Bond negotiations four times more effective

By Minh Son   December 5, 2023 | 03:07 pm PT
Bond negotiations four times more effective
Nguyen Hoang Duong (right), deputy director general of the Department of Banking and Financial Institutions, and Phan Duc Hieu (left), standing member of the National Assembly’s Economic Committee. Photo by VGP
The percentage of successful negotiations between late-paying businesses and bondholders has increased to 63% in October from 16% in February.

At a talk show hosted by the Vietnam Government Information Gateway on the issue on Monday, Nguyen Hoang Duong, Deputy Director General of the Department of Banking and Financial Institutions, also said that some businesses have opted to buy back the bonds before maturity.

One of the factors boosting the success rate is a new regulation that "creates a mechanism for businesses and investors to negotiate, delay and switch bonds to share the risks and benefits between both sides," Duong claimed.

The Vietnam Bond Market Association, which assists and protects the rights of investors in the bond market, says over 60 bond issuers have successfully postponed bond payments as of Oct. 27.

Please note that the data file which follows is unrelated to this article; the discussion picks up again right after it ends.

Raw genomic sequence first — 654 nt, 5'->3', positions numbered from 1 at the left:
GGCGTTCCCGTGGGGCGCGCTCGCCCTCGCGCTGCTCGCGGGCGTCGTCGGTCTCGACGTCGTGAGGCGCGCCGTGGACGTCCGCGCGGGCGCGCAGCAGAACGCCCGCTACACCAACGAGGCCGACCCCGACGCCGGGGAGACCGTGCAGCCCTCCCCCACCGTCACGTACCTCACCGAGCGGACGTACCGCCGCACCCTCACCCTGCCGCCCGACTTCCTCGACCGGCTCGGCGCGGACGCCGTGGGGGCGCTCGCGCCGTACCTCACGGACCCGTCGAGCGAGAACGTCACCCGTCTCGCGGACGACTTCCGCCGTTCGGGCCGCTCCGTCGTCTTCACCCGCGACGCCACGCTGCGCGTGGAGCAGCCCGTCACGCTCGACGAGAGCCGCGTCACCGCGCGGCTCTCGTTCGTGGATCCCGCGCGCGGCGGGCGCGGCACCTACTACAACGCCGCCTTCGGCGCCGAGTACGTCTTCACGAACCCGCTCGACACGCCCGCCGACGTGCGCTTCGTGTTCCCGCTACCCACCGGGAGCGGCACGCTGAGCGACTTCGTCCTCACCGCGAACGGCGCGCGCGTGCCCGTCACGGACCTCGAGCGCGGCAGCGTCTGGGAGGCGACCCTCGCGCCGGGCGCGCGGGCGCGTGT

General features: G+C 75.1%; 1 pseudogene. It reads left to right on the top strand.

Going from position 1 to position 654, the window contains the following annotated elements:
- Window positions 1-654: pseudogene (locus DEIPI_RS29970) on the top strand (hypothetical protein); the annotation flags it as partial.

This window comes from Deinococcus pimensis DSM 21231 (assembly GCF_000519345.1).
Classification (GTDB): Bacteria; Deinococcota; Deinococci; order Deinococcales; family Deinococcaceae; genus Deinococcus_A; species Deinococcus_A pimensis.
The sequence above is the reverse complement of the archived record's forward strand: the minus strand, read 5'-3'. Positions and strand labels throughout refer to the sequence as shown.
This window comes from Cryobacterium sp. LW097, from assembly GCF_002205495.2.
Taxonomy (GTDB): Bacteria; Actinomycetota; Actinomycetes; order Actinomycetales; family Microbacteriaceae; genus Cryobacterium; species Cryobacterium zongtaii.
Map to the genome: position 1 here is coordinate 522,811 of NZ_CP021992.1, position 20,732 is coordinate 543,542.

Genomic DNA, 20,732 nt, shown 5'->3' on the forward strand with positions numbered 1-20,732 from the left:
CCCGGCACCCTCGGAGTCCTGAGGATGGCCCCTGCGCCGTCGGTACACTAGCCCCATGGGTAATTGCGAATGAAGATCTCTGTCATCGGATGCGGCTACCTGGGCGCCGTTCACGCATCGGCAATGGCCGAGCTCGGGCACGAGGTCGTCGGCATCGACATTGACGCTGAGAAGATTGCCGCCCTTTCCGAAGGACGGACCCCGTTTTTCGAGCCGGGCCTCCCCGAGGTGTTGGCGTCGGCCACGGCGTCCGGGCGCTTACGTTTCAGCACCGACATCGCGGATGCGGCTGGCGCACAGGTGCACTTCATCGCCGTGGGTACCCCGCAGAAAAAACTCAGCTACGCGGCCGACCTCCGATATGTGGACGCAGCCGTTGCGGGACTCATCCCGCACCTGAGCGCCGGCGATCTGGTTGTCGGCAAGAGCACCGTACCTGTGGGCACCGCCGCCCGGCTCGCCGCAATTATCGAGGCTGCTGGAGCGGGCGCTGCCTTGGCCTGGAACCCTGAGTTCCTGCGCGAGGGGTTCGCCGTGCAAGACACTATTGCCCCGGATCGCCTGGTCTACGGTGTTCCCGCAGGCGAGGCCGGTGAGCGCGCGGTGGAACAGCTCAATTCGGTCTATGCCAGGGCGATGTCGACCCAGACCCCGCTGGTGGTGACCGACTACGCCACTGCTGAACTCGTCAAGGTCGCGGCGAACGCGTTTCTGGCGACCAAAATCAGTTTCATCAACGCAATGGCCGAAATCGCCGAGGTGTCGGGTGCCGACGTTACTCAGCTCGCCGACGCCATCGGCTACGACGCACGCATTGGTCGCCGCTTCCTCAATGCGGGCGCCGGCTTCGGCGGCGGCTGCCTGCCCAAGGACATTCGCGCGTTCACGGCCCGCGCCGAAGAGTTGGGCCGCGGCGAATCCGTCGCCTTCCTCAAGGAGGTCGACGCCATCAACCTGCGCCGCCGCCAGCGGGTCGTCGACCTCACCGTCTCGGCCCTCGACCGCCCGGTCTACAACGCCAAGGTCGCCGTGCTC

Securities firm VNDirect estimates the total value of extended bonds to be VND107 trillion. Finance ministry officials have also commented that new bond issuances are going well with the number of bonds issued constantly increasing from Q2 to date.

By the end of November, 77 businesses had issued bonds worth VND220 trillion in total value. Nguyen Ngoc Anh, CEO of fund management company SSIAM, believes the current conditions mean the bond market has "safely landed" after its crisis period in late 2022.

An expert from SSIAM claims the bond market, like other markets, must go through a period of development then hit a bump on the road before policies and regulations are adjusted for the better.

"These bumps are necessary. Looking at neighboring countries, before their bond markets reached the current stage, they encountered many issues," Anh said, noting that the market has gone through a rough year and might see growth in 2024.

Dr. Can Van Luc, chief economist of state-owned bank BIDV, reassures investors that the market still has room for growth as its role in Vietnam’s economy is still relatively small compared to other countries in the region.

Currently, the ratio of bond debt to GDP is 13% for Vietnam, while it is 27% for Thailand and 22% for the Philippines.

"The more important task is to strengthen the market. Bond issuers need to improve their business management."

Phan Duc Hieu, a standing member of the National Assembly’s Economic Committee, commented that fraudulent bond cases create an opportunity for credible bond issuers to win investor confidence.

Bond issuers and financial intermediaries on the market should strive for higher standards than just the bare minimum set out by regulations.

"The law may not require it, but if businesses can do better, they should for their own benefits and for the benefit of the market," Hieu concluded.

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